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Aetna CEO: We Use Google to Track Flu Outbreaks
When it comes to tracking the spread of the flu, Aetna has a lot at stake financiallyand the U.S. managed health care giant says it’s using the Google Flu Trends index to get a jump on data that comes in more slowly from the CDC.
Aetna CEO Mark Bertolini told Fox Business Network Wednesday that his company “actually follows Google on a number of conditions, and flu is one of them.” (You can see the full interview below.)
“We watch not only the CDC data, we actually knew before the CDC report that the flu was going up because we watch Google. And Google searches actually about significant illnesses or procedures tend to drive or predict utilization,” said Bertolini, who was speaking to Fox Business from the World Economic Forum in Davos, Switzerland.
Aetna’s use of Google’s flu tracker highlights the emergence of the search giant’s non-traditional methodology for getting an early read on certain medical situations as they’re emerging around the world.
Google Flu Trends is only four years old and it doesn’t rely on actual patient reports from doctor’s visits like the CDC does in making its flu activity assessments. Instead, Google mines its own search data to determine how many Internet users in certain geographical areas are looking for “terms that Google believes are likely indicators of the influenza virus,” as Slate’s Will Oremus noted a few weeks ago.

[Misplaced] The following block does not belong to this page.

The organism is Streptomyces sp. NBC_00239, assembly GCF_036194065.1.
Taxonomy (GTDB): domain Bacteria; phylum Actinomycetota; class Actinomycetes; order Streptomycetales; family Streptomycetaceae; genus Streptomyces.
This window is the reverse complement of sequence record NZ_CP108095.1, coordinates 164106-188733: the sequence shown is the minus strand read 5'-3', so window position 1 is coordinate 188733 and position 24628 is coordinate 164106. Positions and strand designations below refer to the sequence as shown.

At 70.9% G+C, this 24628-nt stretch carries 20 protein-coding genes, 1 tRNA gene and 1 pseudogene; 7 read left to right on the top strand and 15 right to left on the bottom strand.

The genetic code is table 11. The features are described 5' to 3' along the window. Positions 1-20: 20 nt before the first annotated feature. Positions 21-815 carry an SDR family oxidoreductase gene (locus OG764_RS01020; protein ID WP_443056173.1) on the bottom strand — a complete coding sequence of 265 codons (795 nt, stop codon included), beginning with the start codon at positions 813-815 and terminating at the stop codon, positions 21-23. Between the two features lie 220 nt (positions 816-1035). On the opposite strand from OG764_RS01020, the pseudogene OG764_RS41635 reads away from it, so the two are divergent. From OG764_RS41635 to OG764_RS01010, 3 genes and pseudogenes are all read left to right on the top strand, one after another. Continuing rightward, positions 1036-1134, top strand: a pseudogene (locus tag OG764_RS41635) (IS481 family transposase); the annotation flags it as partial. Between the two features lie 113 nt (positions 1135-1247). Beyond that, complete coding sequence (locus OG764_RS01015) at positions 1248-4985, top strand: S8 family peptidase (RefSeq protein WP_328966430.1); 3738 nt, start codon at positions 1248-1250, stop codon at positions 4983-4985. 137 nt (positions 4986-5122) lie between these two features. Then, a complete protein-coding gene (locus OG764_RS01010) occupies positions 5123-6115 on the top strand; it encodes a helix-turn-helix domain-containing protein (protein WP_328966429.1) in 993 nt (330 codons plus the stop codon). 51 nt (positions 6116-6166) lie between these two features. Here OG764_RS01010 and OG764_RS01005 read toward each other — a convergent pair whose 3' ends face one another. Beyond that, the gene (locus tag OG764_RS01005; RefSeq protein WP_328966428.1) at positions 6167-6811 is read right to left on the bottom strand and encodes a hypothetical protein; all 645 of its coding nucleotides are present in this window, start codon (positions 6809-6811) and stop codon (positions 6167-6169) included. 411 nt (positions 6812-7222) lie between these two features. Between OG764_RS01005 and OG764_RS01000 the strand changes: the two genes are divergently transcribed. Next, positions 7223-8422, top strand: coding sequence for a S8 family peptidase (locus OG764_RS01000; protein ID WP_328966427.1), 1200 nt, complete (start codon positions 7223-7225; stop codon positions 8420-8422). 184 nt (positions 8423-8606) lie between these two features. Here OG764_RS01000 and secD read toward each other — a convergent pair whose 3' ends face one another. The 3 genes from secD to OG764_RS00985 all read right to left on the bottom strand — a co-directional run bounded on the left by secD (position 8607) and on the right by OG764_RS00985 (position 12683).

The upshot is that Google delivers real-time data on flu trends quicker than the CDC, which can take quite a bit longer to get the word out about an outbreak that’s growing in severity.
So in late December, Google Flu Trends already had North America awash in dark orange and red the colors used to mark a region that’s experiencing a high or intense period of flu activity. The index pointed to the United States getting the worst of it and in the midst of a flu season even more severe than 2009′s H1N1 outbreak.
At the time, the most current information from the CDC pointed to another ho-hum flu season, but by mid-January the government agency was also warning of potentially the worst season in a decade.
According to Bertolini, the additional information from Google has helped Aetna to prepare itself financially for a big flu season that the CEO said now looks like may be on the downswing. Aetna figures the financial impact of the 2012-13 flu season won’t approach the cost of the H1N1 pandemic because the strain of influenza affecting most people appears to be fairly low-grade, he told Fox Business.
“We’re already starting to see a decline. … So we saw an early spike and we saw it go down,” Bertolini said. “Now the question is do we see a double spike or do we just see it start to plateau? So our normal flu season [costs us] $40 to $50 million, we planned for that this year, last year was $25 [million], so it is going to be somewhere between $50 and $100 [million] but far less than the $100 [million] we saw [in 2009].”
By Damon Poeter, PCMag